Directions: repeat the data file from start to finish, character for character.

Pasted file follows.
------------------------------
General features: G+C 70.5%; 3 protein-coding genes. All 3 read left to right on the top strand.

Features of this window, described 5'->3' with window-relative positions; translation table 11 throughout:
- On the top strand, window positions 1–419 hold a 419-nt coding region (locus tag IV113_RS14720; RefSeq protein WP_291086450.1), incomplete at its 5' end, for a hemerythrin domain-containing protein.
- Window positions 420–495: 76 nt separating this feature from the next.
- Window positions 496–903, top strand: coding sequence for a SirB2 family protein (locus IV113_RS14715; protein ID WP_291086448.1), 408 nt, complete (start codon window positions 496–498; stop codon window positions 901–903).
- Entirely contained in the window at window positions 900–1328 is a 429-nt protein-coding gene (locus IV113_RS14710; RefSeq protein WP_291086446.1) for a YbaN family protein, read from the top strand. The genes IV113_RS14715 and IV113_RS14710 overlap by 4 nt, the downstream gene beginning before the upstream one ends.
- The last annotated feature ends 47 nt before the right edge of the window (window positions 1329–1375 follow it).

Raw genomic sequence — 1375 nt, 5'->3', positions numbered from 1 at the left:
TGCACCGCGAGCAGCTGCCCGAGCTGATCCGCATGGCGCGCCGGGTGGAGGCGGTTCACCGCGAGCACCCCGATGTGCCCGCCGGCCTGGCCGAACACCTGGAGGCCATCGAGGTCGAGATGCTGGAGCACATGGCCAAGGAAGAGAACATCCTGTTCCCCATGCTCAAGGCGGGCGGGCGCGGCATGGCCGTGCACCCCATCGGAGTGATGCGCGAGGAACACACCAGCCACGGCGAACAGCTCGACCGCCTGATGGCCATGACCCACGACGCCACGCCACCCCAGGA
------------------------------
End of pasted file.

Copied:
General features: G+C 70.5%; 3 protein-coding genes. All 3 read left to right on the top strand.

Features of this window, described 5'->3' with window-relative positions; translation table 11 throughout:
- On the top strand, window positions 1–419 hold a 419-nt coding region (locus tag IV113_RS14720; RefSeq protein WP_291086450.1), incomplete at its 5' end, for a hemerythrin domain-containing protein.
- Window positions 420–495: 76 nt separating this feature from the next.
- Window positions 496–903, top strand: coding sequence for a SirB2 family protein (locus IV113_RS14715; protein ID WP_291086448.1), 408 nt, complete (start codon window positions 496–498; stop codon window positions 901–903).
- Entirely contained in the window at window positions 900–1328 is a 429-nt protein-coding gene (locus IV113_RS14710; RefSeq protein WP_291086446.1) for a YbaN family protein, read from the top strand. The genes IV113_RS14715 and IV113_RS14710 overlap by 4 nt, the downstream gene beginning before the upstream one ends.
- The last annotated feature ends 47 nt before the right edge of the window (window positions 1329–1375 follow it).

Raw genomic sequence — 1375 nt, 5'->3', positions numbered from 1 at the left:
TGCACCGCGAGCAGCTGCCCGAGCTGATCCGCATGGCGCGCCGGGTGGAGGCGGTTCACCGCGAGCACCCCGATGTGCCCGCCGGCCTGGCCGAACACCTGGAGGCCATCGAGGTCGAGATGCTGGAGCACATGGCCAAGGAAGAGAACATCCTGTTCCCCATGCTCAAGGCGGGCGGGCGCGGCATGGCCGTGCACCCCATCGGAGTGATGCGCGAGGAACACACCAGCCACGGCGAACAGCTCGACCGCCTGATGGCCATGACCCACGACGCCACGCCACCCCAGGA